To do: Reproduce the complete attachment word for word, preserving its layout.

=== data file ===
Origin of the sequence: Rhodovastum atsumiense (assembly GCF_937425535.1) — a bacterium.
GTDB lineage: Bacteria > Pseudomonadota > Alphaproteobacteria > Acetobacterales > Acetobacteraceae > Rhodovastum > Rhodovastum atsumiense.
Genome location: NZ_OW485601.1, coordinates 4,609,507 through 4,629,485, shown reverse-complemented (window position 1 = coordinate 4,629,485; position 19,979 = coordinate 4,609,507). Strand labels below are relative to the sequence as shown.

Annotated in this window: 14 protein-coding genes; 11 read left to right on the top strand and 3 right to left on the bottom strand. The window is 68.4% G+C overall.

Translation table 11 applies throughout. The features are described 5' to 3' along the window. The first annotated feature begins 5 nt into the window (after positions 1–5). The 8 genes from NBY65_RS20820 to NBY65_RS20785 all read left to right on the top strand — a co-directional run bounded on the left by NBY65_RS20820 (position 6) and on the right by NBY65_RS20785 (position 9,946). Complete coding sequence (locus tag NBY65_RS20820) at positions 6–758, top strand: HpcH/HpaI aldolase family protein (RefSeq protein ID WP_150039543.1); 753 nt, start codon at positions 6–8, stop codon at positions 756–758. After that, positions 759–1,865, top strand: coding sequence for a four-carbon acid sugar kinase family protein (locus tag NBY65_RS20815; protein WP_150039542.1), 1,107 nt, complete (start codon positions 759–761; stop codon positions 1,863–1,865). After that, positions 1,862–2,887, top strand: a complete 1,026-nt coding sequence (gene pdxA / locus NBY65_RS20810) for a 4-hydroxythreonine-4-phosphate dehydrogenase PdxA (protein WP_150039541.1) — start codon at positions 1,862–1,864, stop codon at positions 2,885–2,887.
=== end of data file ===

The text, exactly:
Origin of the sequence: Rhodovastum atsumiense (assembly GCF_937425535.1) — a bacterium.
GTDB lineage: Bacteria > Pseudomonadota > Alphaproteobacteria > Acetobacterales > Acetobacteraceae > Rhodovastum > Rhodovastum atsumiense.
Genome location: NZ_OW485601.1, coordinates 4,609,507 through 4,629,485, shown reverse-complemented (window position 1 = coordinate 4,629,485; position 19,979 = coordinate 4,609,507). Strand labels below are relative to the sequence as shown.

Annotated in this window: 14 protein-coding genes; 11 read left to right on the top strand and 3 right to left on the bottom strand. The window is 68.4% G+C overall.

Translation table 11 applies throughout. The features are described 5' to 3' along the window. The first annotated feature begins 5 nt into the window (after positions 1–5). The 8 genes from NBY65_RS20820 to NBY65_RS20785 all read left to right on the top strand — a co-directional run bounded on the left by NBY65_RS20820 (position 6) and on the right by NBY65_RS20785 (position 9,946). Complete coding sequence (locus tag NBY65_RS20820) at positions 6–758, top strand: HpcH/HpaI aldolase family protein (RefSeq protein ID WP_150039543.1); 753 nt, start codon at positions 6–8, stop codon at positions 756–758. After that, positions 759–1,865, top strand: coding sequence for a four-carbon acid sugar kinase family protein (locus tag NBY65_RS20815; protein WP_150039542.1), 1,107 nt, complete (start codon positions 759–761; stop codon positions 1,863–1,865). After that, positions 1,862–2,887, top strand: a complete 1,026-nt coding sequence (gene pdxA / locus NBY65_RS20810) for a 4-hydroxythreonine-4-phosphate dehydrogenase PdxA (protein WP_150039541.1) — start codon at positions 1,862–1,864, stop codon at positions 2,885–2,887.